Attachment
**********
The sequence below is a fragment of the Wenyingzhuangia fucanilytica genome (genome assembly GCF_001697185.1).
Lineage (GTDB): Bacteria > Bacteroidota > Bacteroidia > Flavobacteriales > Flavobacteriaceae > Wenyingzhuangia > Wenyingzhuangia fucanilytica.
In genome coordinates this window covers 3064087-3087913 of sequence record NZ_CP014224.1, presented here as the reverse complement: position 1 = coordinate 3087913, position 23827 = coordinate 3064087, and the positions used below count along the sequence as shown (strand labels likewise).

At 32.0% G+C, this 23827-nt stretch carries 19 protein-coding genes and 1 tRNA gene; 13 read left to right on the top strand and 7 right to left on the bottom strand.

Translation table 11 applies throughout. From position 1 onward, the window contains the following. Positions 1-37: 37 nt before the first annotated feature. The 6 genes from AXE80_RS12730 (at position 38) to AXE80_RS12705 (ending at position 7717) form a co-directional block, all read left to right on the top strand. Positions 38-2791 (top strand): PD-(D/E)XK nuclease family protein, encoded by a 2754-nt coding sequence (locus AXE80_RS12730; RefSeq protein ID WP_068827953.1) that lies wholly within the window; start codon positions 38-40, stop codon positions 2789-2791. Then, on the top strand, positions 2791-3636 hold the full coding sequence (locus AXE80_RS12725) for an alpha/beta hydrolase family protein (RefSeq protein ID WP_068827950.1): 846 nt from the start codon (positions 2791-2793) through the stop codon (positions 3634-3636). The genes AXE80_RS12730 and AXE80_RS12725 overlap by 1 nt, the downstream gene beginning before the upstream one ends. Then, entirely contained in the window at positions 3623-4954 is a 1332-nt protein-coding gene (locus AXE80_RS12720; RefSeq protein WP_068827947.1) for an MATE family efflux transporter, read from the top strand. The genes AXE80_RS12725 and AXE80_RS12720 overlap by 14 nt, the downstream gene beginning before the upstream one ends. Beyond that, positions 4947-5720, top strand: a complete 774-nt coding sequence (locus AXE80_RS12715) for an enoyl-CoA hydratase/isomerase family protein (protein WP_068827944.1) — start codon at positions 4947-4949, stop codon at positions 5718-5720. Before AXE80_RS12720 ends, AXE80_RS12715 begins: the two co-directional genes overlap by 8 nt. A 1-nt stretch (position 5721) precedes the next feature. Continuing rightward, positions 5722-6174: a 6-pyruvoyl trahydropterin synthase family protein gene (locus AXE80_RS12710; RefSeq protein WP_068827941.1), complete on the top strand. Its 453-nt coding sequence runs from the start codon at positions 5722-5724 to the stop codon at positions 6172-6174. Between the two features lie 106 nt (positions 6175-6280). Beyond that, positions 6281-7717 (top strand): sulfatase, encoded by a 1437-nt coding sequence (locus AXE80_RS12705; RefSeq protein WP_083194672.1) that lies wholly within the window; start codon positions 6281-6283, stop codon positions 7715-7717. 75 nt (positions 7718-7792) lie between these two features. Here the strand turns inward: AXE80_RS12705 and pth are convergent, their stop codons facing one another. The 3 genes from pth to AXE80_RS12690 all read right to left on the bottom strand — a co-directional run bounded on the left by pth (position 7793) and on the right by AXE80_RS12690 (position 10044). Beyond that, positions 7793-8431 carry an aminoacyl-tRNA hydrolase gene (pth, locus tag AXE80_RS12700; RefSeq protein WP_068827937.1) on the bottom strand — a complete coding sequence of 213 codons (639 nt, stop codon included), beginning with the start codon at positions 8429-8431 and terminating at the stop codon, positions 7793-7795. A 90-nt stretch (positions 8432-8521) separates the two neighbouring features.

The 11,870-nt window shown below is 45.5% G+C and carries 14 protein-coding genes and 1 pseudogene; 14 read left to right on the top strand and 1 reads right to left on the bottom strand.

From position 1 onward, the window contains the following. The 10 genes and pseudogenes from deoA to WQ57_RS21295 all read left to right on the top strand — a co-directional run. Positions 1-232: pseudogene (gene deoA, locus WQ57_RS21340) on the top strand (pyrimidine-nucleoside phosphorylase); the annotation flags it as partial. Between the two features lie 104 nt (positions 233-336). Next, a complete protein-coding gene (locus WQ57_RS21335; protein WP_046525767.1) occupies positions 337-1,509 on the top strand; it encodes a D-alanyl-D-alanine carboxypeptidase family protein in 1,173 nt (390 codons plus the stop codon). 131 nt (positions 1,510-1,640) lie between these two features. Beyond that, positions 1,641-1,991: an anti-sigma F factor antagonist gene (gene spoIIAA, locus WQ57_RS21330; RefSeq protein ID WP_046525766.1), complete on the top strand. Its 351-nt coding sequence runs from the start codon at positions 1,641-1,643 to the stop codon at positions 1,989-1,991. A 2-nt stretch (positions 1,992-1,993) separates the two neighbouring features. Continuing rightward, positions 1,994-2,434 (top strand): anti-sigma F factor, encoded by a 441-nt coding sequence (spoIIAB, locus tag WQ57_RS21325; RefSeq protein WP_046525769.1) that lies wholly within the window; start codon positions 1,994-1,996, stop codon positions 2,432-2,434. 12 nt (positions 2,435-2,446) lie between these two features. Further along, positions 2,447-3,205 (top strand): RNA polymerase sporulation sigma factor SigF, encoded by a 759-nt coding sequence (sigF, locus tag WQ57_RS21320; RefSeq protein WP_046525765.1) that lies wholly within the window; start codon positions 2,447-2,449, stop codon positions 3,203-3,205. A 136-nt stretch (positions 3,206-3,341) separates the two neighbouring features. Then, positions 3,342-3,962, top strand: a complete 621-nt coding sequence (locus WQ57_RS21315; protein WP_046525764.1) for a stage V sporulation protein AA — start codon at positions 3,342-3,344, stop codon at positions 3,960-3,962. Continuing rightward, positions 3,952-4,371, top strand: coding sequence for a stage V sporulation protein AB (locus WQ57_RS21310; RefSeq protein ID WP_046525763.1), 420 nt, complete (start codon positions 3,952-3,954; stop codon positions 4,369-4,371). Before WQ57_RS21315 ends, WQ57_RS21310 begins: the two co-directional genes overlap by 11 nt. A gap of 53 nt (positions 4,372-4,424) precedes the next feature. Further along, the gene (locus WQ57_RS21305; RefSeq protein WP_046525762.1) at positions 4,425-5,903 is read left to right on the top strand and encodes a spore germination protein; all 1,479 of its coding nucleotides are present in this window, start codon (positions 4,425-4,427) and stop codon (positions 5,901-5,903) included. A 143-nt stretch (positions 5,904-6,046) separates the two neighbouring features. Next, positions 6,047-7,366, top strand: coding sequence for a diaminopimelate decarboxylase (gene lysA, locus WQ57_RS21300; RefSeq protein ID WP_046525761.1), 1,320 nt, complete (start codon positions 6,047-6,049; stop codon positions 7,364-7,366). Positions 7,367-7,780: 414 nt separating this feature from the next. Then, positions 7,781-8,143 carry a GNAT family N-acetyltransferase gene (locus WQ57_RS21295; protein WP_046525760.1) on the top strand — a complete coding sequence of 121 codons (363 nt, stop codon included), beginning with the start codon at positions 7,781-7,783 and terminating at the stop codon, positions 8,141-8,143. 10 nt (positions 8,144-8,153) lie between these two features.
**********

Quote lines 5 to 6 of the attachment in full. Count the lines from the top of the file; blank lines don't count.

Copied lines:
Translation table 11 applies throughout. From position 1 onward, the window contains the following. Positions 1-37: 37 nt before the first annotated feature. The 6 genes from AXE80_RS12730 (at position 38) to AXE80_RS12705 (ending at position 7717) form a co-directional block, all read left to right on the top strand. Positions 38-2791 (top strand): PD-(D/E)XK nuclease family protein, encoded by a 2754-nt coding sequence (locus AXE80_RS12730; RefSeq protein ID WP_068827953.1) that lies wholly within the window; start codon positions 38-40, stop codon positions 2789-2791. Then, on the top strand, positions 2791-3636 hold the full coding sequence (locus AXE80_RS12725) for an alpha/beta hydrolase family protein (RefSeq protein ID WP_068827950.1): 846 nt from the start codon (positions 2791-2793) through the stop codon (positions 3634-3636). The genes AXE80_RS12730 and AXE80_RS12725 overlap by 1 nt, the downstream gene beginning before the upstream one ends. Then, entirely contained in the window at positions 3623-4954 is a 1332-nt protein-coding gene (locus AXE80_RS12720; RefSeq protein WP_068827947.1) for an MATE family efflux transporter, read from the top strand. The genes AXE80_RS12725 and AXE80_RS12720 overlap by 14 nt, the downstream gene beginning before the upstream one ends. Beyond that, positions 4947-5720, top strand: a complete 774-nt coding sequence (locus AXE80_RS12715) for an enoyl-CoA hydratase/isomerase family protein (protein WP_068827944.1) — start codon at positions 4947-4949, stop codon at positions 5718-5720. Before AXE80_RS12720 ends, AXE80_RS12715 begins: the two co-directional genes overlap by 8 nt. A 1-nt stretch (position 5721) precedes the next feature. Continuing rightward, positions 5722-6174: a 6-pyruvoyl trahydropterin synthase family protein gene (locus AXE80_RS12710; RefSeq protein WP_068827941.1), complete on the top strand. Its 453-nt coding sequence runs from the start codon at positions 5722-5724 to the stop codon at positions 6172-6174. Between the two features lie 106 nt (positions 6175-6280). Beyond that, positions 6281-7717 (top strand): sulfatase, encoded by a 1437-nt coding sequence (locus AXE80_RS12705; RefSeq protein WP_083194672.1) that lies wholly within the window; start codon positions 6281-6283, stop codon positions 7715-7717. 75 nt (positions 7718-7792) lie between these two features. Here the strand turns inward: AXE80_RS12705 and pth are convergent, their stop codons facing one another. The 3 genes from pth to AXE80_RS12690 all read right to left on the bottom strand — a co-directional run bounded on the left by pth (position 7793) and on the right by AXE80_RS12690 (position 10044). Beyond that, positions 7793-8431 carry an aminoacyl-tRNA hydrolase gene (pth, locus tag AXE80_RS12700; RefSeq protein WP_068827937.1) on the bottom strand — a complete coding sequence of 213 codons (639 nt, stop codon included), beginning with the start codon at positions 8429-8431 and terminating at the stop codon, positions 7793-7795. A 90-nt stretch (positions 8432-8521) separates the two neighbouring features.

The 11,870-nt window shown below is 45.5% G+C and carries 14 protein-coding genes and 1 pseudogene; 14 read left to right on the top strand and 1 reads right to left on the bottom strand.